The researches find that the the impacts of extent of resection and adjuvant radiotherapy on survival of high-grade meningiomas (WHO grade II–III) according to modern diagnosis and management. Patients with high-grade meningiomas are identify in the Surveillance Epidemiology and End Results (SEER); database between 2000 and 2015 and used for survival analysis. Propensity score matching (PSM) is conduct to reduce selection bias. Another 92 patients from Sun Yat-sen University Cancer Center (SYSUCC) are use for validation.
Resection and adjuvant radiotherapy
530 patients were enrolled from SEER. Patients with gross total resection (GTR) ;had no significantly different overall survival (OS) compared with those with subtotal resection (STR); even after performing PSM between these two groups. Multivariable analysis found that age ≥ 65 years (HR 2.22, P < 0.001); tumor diameter > 6 cm (HR 1.59, P = 0.004) and grade III tumor (HR 4.31, P < 0.001) were associated with worse OS. Stratification analysis showed that adjuvant radiotherapy conferred significantly improved OS for grade III meningiomas; but not for grade II meningiomas, regardless of resection extent. In SYSUCC cohort, resection extent is also not significantly associate with OS.
However, patients with GTR (Simpson grade I–III) had distinctly increased progression-free survival (PFS); than those with STR (P < 0.001). Additionally, for grade II meningiomas after GTR; radiotherapy was unable to improve OS and PFS. Meningiomas are the most common primary intracranial tumors in adults, accounting for over 35% of all primary central nervous system (CNS) tumors. Meningiomas are classified into three pathological grades according to the World Health Organization (WHO) definition.
Primary intracranial tumors
Although the majority of meningiomas are benign tumors (WHO grade I) and can be cured by gross total resection (GTR); about 20% are high-grade (WHO grade II and III), and show more malignant behavior. The higher histological grade indicates increased risk of tumor recurrence and mortality. Before 2000, diagnosis and classification of meningiomas as grade II or grade III were highly subjective, but these have been gradually improved by using more detailed standardizations including establish of cutoff values of mitotic counts (WHO 2000 criteria) and introduction of brain invasion (WHO 2007 criteria) for grading assessment.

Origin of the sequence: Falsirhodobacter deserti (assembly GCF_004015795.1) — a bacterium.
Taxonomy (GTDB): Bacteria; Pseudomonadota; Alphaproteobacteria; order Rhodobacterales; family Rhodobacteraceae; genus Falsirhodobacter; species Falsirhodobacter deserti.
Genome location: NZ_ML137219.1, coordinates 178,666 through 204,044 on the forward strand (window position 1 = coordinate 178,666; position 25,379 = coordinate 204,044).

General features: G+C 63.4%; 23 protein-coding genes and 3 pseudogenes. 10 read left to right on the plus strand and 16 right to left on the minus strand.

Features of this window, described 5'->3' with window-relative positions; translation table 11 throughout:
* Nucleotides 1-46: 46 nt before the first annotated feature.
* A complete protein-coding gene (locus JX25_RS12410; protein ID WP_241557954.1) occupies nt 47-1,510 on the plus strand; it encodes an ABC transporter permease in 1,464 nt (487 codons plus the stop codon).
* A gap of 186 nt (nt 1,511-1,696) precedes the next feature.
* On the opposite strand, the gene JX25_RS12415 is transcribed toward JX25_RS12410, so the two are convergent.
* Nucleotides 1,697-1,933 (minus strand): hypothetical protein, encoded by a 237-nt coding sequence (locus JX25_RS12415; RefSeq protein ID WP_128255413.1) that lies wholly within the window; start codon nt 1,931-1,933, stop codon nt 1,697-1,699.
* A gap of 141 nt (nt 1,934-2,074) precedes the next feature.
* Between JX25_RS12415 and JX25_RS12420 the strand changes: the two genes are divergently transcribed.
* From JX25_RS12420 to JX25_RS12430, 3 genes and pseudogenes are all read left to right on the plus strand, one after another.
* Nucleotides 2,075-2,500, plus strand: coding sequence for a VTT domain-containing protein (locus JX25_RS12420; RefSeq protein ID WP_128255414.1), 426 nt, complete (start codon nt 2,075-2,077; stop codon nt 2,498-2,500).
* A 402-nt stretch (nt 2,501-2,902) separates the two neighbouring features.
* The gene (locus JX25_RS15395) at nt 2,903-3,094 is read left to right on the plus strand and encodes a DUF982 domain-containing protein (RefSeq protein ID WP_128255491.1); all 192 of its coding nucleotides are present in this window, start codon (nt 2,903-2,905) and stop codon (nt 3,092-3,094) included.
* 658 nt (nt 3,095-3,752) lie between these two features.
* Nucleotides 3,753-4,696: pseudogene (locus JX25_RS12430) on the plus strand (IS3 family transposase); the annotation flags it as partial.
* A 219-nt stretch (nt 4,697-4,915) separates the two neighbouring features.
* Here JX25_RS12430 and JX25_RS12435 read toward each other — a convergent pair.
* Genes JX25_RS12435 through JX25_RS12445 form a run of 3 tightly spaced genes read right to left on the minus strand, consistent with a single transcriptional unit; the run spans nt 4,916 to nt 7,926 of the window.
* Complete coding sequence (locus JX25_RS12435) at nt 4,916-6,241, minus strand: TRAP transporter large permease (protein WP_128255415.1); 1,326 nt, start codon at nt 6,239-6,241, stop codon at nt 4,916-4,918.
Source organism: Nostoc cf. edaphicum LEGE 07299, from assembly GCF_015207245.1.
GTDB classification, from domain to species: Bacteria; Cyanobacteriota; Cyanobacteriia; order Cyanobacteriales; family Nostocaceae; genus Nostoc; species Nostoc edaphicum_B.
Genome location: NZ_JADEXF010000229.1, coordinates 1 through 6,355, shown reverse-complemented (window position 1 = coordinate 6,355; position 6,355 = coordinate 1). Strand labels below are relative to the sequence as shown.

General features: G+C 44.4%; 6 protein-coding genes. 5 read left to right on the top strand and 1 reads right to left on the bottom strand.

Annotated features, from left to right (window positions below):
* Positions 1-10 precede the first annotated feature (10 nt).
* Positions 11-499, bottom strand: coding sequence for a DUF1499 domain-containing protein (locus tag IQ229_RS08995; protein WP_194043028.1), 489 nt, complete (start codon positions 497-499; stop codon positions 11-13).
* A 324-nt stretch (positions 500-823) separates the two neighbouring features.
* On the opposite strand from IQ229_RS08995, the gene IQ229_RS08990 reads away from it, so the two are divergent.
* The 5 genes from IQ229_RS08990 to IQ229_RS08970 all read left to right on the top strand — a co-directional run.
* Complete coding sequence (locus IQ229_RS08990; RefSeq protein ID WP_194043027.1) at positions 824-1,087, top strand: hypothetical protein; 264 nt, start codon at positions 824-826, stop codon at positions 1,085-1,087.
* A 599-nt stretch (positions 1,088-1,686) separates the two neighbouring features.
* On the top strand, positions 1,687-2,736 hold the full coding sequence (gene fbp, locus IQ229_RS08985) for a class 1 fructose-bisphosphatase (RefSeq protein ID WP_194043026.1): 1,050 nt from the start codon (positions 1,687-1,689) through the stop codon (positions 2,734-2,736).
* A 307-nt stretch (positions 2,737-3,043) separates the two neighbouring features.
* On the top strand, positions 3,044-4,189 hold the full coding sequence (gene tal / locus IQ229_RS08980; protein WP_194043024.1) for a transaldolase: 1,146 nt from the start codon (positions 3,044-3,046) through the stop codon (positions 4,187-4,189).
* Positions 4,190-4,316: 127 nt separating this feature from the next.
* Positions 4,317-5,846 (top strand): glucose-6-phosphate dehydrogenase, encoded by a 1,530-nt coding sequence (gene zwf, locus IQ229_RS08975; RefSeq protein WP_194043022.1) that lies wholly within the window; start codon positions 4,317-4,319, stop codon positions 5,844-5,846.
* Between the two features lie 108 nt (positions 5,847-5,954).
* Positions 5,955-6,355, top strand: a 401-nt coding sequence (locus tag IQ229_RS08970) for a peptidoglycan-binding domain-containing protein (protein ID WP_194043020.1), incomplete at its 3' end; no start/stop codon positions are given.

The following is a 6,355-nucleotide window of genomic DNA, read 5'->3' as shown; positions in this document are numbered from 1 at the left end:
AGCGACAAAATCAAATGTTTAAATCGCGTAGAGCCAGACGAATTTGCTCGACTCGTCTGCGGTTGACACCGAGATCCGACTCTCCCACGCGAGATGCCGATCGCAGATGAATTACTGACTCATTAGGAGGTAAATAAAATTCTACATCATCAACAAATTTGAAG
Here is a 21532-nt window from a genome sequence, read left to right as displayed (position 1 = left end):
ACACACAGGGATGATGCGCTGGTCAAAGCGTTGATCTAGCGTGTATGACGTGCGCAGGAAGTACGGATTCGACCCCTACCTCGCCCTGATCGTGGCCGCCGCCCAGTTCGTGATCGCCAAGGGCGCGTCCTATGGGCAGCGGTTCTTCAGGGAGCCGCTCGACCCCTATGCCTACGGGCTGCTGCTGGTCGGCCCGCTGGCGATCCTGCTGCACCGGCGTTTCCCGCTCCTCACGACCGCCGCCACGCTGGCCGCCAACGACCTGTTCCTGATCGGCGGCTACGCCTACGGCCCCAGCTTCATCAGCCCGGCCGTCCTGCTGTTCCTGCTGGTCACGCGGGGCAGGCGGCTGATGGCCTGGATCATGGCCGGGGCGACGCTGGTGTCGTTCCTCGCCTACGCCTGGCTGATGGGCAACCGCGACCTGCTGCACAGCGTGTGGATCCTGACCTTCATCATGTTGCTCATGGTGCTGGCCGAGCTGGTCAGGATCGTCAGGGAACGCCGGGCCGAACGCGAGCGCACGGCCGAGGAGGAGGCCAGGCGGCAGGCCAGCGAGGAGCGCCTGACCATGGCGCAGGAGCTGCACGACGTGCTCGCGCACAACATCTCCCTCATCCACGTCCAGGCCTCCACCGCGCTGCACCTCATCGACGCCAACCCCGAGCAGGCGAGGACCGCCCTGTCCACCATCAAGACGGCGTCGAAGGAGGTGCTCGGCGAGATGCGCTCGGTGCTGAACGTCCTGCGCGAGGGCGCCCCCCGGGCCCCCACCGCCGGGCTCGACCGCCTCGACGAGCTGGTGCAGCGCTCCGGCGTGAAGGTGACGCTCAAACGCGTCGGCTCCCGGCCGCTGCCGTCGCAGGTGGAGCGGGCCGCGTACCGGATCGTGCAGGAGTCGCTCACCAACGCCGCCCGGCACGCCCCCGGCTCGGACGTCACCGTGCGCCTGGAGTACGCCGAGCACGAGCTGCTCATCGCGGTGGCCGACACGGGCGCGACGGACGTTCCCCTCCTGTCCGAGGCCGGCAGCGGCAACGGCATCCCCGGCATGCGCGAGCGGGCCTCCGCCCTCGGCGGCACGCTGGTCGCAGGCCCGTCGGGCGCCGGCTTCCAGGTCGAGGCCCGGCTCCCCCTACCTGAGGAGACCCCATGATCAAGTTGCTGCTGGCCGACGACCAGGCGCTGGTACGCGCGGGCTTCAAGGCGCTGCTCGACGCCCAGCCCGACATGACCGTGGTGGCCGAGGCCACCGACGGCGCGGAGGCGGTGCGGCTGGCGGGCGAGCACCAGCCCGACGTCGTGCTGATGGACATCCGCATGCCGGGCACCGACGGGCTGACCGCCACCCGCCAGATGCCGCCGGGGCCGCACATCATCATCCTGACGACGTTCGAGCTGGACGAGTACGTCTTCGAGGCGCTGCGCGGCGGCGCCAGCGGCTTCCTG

This modification caused increase of the incidence of high-grade meningiomas and showed more power to predict clinical outcomes. Surgical resection is the first choice to treat high-grade meningiomas and should aim to achieve GTR , corresponding to Simpson grade I-III resection. After surgery, radiation is usually use as adjuvant therapy at many institutions for patients with grade III meningiomas (even after GTR) and incompletely resect grade II meningiomas. It has been reported that GTR and adjuvant radiation are associate with improve local control of the tumor.
However, the long-term impacts of GTR and radiotherapy for patients’ survival are still unclear, even on the modern management of high-grade meningiomas according to the adapted WHO diagnostic criteria (WHO 2000/2007 editions). Sponsored by the National Cancer Institute, the Surveillance Epidemiology and End Results (SEER) program collects and publishes cancer incidence, treatment and survival data from 18 population-based cancer registries, which cover more than 25% of the US population.